Exterior of the temple at Mount Clare, south London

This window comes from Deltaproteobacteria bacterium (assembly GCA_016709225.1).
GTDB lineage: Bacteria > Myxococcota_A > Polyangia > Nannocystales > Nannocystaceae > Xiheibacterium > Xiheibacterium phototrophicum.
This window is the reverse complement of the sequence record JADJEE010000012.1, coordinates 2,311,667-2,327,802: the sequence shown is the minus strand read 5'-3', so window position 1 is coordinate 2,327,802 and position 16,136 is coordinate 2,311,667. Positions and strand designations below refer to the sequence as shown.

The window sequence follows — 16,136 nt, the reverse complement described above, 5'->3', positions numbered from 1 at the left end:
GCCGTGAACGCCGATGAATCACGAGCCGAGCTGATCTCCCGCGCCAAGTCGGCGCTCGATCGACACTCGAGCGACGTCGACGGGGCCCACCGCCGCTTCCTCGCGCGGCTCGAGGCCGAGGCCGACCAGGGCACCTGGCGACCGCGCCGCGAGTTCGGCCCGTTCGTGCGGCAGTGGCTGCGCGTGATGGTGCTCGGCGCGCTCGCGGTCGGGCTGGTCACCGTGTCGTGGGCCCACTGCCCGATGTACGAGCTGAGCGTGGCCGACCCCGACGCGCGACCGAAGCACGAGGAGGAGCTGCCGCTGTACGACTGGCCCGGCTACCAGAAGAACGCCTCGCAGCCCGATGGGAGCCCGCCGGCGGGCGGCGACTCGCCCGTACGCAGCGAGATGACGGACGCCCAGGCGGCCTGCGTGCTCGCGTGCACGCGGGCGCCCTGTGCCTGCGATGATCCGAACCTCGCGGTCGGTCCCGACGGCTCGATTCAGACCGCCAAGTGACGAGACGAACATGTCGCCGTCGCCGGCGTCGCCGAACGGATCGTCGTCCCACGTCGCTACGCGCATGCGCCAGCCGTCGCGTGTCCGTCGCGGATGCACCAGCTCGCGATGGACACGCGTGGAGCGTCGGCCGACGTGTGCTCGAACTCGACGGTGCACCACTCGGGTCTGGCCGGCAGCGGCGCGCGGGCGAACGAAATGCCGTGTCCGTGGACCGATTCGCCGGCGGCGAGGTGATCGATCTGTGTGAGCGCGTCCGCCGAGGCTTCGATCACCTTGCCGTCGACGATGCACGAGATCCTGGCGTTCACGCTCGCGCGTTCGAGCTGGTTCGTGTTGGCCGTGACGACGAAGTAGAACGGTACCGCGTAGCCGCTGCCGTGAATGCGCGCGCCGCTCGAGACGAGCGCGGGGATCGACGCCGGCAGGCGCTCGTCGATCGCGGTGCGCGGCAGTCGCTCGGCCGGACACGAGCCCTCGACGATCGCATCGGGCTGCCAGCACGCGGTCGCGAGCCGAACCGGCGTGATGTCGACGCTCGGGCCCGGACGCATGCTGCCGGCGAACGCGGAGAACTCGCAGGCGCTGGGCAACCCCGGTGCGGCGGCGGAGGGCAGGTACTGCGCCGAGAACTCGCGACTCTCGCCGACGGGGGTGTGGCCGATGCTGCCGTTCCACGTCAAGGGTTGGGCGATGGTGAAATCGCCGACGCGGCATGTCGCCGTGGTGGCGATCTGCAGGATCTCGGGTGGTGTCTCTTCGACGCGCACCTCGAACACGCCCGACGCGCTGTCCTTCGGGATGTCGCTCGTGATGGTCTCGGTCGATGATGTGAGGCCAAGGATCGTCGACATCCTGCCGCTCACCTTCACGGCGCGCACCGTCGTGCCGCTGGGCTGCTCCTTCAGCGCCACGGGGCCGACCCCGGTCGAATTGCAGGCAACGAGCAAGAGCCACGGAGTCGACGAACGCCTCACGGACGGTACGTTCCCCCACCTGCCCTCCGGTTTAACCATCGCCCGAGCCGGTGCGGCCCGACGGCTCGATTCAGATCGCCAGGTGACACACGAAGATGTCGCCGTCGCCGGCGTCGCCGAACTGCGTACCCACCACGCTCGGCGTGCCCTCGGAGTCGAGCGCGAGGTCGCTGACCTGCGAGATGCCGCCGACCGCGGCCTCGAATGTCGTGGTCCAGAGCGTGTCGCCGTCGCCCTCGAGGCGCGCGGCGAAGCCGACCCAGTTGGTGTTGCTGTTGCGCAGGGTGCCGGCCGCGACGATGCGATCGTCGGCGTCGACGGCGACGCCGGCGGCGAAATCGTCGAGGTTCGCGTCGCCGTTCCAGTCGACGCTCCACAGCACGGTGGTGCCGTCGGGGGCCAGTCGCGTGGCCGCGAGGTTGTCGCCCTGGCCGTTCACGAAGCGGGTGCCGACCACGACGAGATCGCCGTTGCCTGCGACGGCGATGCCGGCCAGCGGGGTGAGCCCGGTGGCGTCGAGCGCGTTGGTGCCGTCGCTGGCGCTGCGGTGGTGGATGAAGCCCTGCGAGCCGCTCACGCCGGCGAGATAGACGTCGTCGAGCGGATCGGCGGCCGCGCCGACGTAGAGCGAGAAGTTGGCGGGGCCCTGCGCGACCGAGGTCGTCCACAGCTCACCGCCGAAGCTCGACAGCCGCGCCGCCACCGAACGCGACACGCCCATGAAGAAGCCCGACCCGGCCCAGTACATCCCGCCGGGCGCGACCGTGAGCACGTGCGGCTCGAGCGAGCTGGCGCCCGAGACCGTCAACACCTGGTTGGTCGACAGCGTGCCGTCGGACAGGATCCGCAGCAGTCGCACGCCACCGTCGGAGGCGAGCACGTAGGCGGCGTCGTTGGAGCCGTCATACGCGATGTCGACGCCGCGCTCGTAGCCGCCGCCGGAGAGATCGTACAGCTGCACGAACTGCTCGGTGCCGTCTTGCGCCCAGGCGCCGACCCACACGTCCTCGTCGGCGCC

This 12 months, Heritage of London Trust will probably be interesting for as much as £25,000 to rescue it and its ceiling. On the temple’s again wall is one other treasure, a plaster reduction of a part of the Parthenon frieze. If it’s up to date with the constructing it’s of distinctive curiosity. It have to be based mostly on a solid even older than these of the Elgin Marbles, as they had been solely proven in London from 1807. On the temple’s façade are two extra reliefs, based mostly on classical sculpted scenes of partying Bacchanals. They embrace goats and the god Pan.In 1913, the temple was dismantled and moved by horse and cart to its current website. It was additionally given a cement coating which Heritage of London will take away. So I went to have a look at the earl’s close by mansion with the assist of inside decorator Nicky Haslam, a one-time contributor to FT Weekend, who has helped to rescue one other classical temple in the grounds. Dressed in white leather-based and white gymnasium sneakers, he marched me up the wonderful curving staircase and defined the inside and its ceilings, additionally very good, to an amazed viewers of college students between lessons at Roehampton University, which now occupies the constructing.A decade or so in the past, Haslam stated, he held a occasion there for 400 celebrants of his seventieth birthday: they arrived from grand London, solely to succumb to Georgian splendour in a suburb. “When did they go to mattress?” I requested. “They didn’t,” he replied. Those bacchanalian reliefs on the temple have their trendy heirs. It is as much as us to save lots of its ceiling, hanging on by the ideas of its tendrils, for an equally spectacular outdated age.Find out about our newest tales first — observe @FTProperty on Twitter or @ft_houseandhome on Instagram